Neat

40 years ago I worked summers for Pitney Bowes for some R&D folks
doing PM research. I remember the micrographs from back then;
the grain/etc structure was definitely worse than non-PM stuff.
One definitely would _not_ want the PM parts then for use as
cutting blades --- you'd get the grain pattern in the cut...
THings have come a long way since then!

Btw, one place where they wanted big-honking-grains with
voids was when they made parts that were bearings.
It provided places to hold the oil.

Frank

James Kelly
10-30-2012, 01:22 PM
I would say that Lazlo has it right.
May I add something? There are Powdered Metal Parts and there are Powdered Metal tool steels, never the twain shall meet.
For example, the metal vanadium is a wonderful alloy addition to tool steel. A high vanadium steel will hold a fine edge, and not dull or wear out easily. A problem is, if the steel mill casts an ingot of steel with, say, 10% vanadium that ingot will be full of large, coarse chunks of vanadium carbide. The ingot cannot be forged or rolled into bar without crumbling, as those carbides break. So, one makes a fine tool steel powder containing that 10% vanadium. Because the powder is fine, those vanadium carbides are fine. Press the powder into a billet, sinter it, and now one has a billet which can be heated up for hot rolling into bar or plate. I would imagine it can eat up sharpening stones, but the microstructure is solid metal, not like your PM gears or gun parts.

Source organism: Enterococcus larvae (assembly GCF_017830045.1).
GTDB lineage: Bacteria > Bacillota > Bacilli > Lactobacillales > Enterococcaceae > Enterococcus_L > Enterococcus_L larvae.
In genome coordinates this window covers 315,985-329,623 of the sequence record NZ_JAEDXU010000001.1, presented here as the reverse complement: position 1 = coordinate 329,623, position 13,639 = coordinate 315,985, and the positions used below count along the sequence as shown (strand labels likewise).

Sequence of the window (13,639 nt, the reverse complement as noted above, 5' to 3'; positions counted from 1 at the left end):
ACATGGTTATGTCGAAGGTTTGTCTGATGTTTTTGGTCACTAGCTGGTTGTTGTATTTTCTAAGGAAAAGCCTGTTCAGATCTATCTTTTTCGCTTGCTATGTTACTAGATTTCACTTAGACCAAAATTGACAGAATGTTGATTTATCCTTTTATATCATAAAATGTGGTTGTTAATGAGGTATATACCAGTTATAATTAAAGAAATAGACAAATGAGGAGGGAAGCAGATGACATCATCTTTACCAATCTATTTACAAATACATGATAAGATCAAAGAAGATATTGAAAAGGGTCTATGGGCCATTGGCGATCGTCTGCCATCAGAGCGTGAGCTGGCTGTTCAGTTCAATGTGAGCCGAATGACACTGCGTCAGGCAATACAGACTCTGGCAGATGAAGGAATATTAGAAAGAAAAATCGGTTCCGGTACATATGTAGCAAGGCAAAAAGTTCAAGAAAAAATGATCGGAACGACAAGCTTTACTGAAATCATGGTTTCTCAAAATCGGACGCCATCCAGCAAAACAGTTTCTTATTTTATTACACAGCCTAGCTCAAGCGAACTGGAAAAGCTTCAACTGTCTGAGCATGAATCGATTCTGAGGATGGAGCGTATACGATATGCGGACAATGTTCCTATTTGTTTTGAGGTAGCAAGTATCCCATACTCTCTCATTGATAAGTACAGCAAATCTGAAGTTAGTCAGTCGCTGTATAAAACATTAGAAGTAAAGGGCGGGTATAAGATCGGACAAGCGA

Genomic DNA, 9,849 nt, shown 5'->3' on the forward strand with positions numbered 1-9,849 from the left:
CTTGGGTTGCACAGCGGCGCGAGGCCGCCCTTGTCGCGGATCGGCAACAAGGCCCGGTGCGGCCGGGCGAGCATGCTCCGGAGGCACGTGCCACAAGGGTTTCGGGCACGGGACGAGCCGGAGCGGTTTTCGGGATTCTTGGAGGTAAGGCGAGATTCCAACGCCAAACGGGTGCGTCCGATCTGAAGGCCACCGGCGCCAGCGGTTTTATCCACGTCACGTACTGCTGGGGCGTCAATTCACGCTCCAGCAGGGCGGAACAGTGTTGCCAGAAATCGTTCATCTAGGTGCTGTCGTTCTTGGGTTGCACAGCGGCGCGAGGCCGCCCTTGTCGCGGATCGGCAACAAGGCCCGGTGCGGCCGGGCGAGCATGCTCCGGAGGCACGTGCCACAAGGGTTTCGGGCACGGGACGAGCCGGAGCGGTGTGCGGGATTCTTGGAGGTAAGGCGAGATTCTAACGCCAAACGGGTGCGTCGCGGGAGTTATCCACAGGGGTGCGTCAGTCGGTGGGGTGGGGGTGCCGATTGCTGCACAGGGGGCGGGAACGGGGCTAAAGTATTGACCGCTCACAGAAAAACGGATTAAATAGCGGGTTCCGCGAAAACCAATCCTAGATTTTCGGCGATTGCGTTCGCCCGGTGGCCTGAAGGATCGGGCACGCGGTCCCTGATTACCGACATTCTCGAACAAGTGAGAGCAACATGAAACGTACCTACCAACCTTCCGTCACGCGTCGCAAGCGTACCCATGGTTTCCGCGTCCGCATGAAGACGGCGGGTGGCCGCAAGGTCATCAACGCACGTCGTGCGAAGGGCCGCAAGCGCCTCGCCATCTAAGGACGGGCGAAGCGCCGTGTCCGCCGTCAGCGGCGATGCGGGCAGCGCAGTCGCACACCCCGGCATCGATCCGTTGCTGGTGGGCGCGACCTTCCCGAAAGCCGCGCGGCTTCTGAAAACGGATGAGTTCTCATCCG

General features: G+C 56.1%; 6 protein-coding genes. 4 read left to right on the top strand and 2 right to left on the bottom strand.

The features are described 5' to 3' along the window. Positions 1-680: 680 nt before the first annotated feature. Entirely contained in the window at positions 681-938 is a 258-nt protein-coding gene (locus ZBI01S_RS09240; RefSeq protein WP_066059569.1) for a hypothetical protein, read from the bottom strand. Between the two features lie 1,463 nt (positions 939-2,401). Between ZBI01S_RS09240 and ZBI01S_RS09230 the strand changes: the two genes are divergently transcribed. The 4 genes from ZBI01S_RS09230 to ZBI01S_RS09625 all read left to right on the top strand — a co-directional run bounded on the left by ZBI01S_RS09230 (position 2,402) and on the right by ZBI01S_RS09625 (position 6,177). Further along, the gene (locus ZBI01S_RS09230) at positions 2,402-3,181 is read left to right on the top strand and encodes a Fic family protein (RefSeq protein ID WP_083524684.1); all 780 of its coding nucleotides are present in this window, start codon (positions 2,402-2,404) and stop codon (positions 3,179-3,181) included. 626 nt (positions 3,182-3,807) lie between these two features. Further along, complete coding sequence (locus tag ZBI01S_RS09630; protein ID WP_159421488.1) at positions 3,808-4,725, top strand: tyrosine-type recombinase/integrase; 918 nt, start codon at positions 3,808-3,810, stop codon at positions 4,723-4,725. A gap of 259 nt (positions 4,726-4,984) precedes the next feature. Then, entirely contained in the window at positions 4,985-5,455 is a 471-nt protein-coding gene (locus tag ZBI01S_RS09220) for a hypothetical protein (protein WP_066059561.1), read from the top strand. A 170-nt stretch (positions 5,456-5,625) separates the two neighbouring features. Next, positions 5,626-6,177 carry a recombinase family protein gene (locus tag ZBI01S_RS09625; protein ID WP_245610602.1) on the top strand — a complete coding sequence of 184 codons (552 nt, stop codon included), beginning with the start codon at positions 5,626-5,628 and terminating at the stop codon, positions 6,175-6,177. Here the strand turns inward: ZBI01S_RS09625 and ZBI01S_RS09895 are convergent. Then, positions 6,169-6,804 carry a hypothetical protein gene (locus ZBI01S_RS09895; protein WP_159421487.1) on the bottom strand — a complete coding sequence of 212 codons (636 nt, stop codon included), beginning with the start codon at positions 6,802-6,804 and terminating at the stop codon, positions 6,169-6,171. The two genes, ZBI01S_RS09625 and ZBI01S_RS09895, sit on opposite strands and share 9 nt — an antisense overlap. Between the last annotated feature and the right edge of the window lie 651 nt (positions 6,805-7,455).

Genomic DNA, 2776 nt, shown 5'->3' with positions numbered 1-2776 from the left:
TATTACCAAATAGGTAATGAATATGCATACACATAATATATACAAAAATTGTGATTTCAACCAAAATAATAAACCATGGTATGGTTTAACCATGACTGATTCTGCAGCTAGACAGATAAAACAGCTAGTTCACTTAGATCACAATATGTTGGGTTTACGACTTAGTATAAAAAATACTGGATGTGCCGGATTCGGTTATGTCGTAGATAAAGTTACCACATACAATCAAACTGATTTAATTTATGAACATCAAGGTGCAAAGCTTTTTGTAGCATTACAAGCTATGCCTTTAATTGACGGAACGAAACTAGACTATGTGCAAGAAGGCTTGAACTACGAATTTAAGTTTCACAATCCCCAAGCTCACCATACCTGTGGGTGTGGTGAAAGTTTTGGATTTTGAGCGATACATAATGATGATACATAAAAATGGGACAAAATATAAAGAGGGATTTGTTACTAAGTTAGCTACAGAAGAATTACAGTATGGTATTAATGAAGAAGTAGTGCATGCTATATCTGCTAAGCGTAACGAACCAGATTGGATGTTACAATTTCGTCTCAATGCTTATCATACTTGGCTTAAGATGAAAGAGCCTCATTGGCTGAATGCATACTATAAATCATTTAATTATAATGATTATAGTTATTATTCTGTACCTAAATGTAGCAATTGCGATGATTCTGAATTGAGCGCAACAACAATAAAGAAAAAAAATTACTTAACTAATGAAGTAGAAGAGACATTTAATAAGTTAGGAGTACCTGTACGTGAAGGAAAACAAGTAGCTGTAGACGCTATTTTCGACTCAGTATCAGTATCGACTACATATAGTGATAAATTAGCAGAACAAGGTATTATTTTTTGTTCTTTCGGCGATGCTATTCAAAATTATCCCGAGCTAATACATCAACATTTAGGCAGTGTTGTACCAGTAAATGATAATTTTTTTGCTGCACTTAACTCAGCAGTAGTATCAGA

In the early 1980's my employer stored & sheared some CPM-10V sheet for Crucible Special Metals, who developed the process. I got some scrap pieces, from which I made turning tools for a horner in Pennsylvania. Hardened & tempered them in our Lucifer box furnace, wrapped in 35% nickel tool wrap. At the time I sharpened them on the equipment we used to prepare metallographic specimens, e.g. fine alumina or diamond on wet polishing wheels. That horner is still using them, close to 30 years later. I don't know who makes Veritas' PM-11V, but the tradename implies that it contains 11% vanadium. Should be good stuff if you can sharpen it.

oldtiffie
10-30-2012, 07:46 PM
This process was known as "sinterering" such as sintered carbide for tool inserts etc. That was quite a while ago.

http://en.wikipedia.org/wiki/Sintering

http://www.google.com.au/search?q=sintering&hl=en&rlz=1R2IRFC_enAU360&prmd=imvnsb&tbm=isch&tbo=u&source=univ&sa=X&ei=j2aQUJm7Lcijiges-oD4DQ&sqi=2&ved=0CDkQsAQ&biw=1280&bih=570

http://www.google.com.au/#hl=en&sugexp=les%3B&gs_nf=3&cp=6&gs_id=m&xhr=t&q=sintering&pf=p&output=search&sclient=psy-ab&rlz=1R2IRFC_enAU360&oq=sinter&gs_l=&pbx=1&fp=1&bpcl=36601534&biw=1280&bih=570&bav=on.2,or.r_gc.r_pw.r_qf.&cad=b